What is Cone Beam Computed Tomography (3D)?
Cone beam computed tomography, or CBCT, is a variation of the traditional computed tomography (CT) used in medical environments. The CBCT system used in our practice captures information using a cone-shaped X-ray beam, which is then used to reconstruct a 3D image of the area of interest.
The CBCT scan captures all the anatomy in one single cone-shaped beam rotation, subjecting the patient to 10 times less radiation exposure. CBCT offers higher resolution, sharper images, and better metal artifact reduction compared to medical CT. Medical CT machines rotate around the patient’s head several times to collect adequate information—resulting in overlapping of radiation.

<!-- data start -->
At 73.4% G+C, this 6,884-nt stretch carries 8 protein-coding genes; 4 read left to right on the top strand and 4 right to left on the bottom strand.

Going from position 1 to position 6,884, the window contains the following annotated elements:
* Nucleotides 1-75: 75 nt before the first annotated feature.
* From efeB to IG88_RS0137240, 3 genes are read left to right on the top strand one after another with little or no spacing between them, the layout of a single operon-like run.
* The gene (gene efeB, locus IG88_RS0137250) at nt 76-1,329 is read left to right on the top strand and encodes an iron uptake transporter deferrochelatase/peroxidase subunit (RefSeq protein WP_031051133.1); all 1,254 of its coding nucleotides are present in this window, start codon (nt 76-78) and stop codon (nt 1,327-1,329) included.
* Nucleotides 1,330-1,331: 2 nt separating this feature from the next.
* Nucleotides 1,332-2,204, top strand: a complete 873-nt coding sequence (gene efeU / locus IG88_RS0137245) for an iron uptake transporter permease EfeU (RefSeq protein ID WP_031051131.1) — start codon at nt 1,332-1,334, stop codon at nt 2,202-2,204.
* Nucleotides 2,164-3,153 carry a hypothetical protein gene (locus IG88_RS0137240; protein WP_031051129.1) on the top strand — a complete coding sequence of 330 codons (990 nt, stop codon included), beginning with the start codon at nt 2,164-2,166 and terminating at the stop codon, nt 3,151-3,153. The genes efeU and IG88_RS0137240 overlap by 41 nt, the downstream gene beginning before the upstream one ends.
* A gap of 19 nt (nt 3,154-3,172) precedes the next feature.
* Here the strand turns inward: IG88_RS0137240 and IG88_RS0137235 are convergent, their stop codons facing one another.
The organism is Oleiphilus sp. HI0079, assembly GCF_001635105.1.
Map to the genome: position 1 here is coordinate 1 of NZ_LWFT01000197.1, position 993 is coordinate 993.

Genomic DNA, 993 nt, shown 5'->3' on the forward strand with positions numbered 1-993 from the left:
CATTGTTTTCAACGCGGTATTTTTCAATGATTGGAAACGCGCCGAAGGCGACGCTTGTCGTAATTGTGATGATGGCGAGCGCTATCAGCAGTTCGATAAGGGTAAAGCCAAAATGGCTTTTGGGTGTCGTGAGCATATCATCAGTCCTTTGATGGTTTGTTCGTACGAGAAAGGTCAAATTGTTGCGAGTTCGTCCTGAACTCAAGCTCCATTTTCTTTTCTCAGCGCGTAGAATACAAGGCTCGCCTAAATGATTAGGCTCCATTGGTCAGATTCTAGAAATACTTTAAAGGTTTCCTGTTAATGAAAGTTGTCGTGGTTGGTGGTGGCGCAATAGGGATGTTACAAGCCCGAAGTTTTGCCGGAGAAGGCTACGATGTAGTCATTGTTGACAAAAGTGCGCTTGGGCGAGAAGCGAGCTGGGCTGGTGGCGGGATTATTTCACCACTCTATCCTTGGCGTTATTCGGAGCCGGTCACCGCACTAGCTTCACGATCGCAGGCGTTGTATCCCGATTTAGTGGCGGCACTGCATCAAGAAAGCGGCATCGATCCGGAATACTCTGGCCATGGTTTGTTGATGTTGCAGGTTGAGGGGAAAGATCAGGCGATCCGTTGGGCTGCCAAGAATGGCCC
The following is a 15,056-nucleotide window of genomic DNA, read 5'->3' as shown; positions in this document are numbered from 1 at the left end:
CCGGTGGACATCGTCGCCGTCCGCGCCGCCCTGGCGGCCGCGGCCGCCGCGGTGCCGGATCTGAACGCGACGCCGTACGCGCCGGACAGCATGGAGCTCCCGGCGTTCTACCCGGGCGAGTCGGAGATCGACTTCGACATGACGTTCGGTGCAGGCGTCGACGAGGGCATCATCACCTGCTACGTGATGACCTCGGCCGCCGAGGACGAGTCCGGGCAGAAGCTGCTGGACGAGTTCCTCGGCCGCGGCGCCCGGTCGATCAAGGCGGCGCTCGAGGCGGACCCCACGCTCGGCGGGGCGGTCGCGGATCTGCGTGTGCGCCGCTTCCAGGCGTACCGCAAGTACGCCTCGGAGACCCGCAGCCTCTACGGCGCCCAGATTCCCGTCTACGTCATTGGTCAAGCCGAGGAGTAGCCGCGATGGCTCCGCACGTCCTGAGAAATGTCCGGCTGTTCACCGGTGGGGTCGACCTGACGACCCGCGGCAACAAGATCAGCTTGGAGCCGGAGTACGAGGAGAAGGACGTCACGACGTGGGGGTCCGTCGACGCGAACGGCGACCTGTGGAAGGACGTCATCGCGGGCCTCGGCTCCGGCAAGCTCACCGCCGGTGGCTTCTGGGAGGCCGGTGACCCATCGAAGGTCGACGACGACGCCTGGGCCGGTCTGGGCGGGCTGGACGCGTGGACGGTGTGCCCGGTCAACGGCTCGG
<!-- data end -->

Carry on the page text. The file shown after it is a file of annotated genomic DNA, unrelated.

What Happens During the CBCT Scan?
During the scan, you will be positioned in the CBCT machine. For your comfort, we have chosen a Carestream Dental CBCT system, which features an open design and can accommodate patients of all sizes. A member of our team will carefully position your head and ask you to keep still during the scan. The positioning scan should only take one minute or less.
What are the risks associated with CBCT?
CBCT scans use a much lower radiation dose than medical CT Scans. While a medical CT scan of the jaw may expose a patient to a radiation dose equivalent to 179-578 days of background radiation—that is, the amount of radiation you are exposed to in your daily life—a CBCT scan of the same area is comparable to only 6-8 days of background radiation.
That said, our practice only prescribes CBCT examinations when the situation calls for it. And, when we perform the scan, we adhere to the As Low as Reasonably Achievable (or ALARA) principle to ensure your total safety.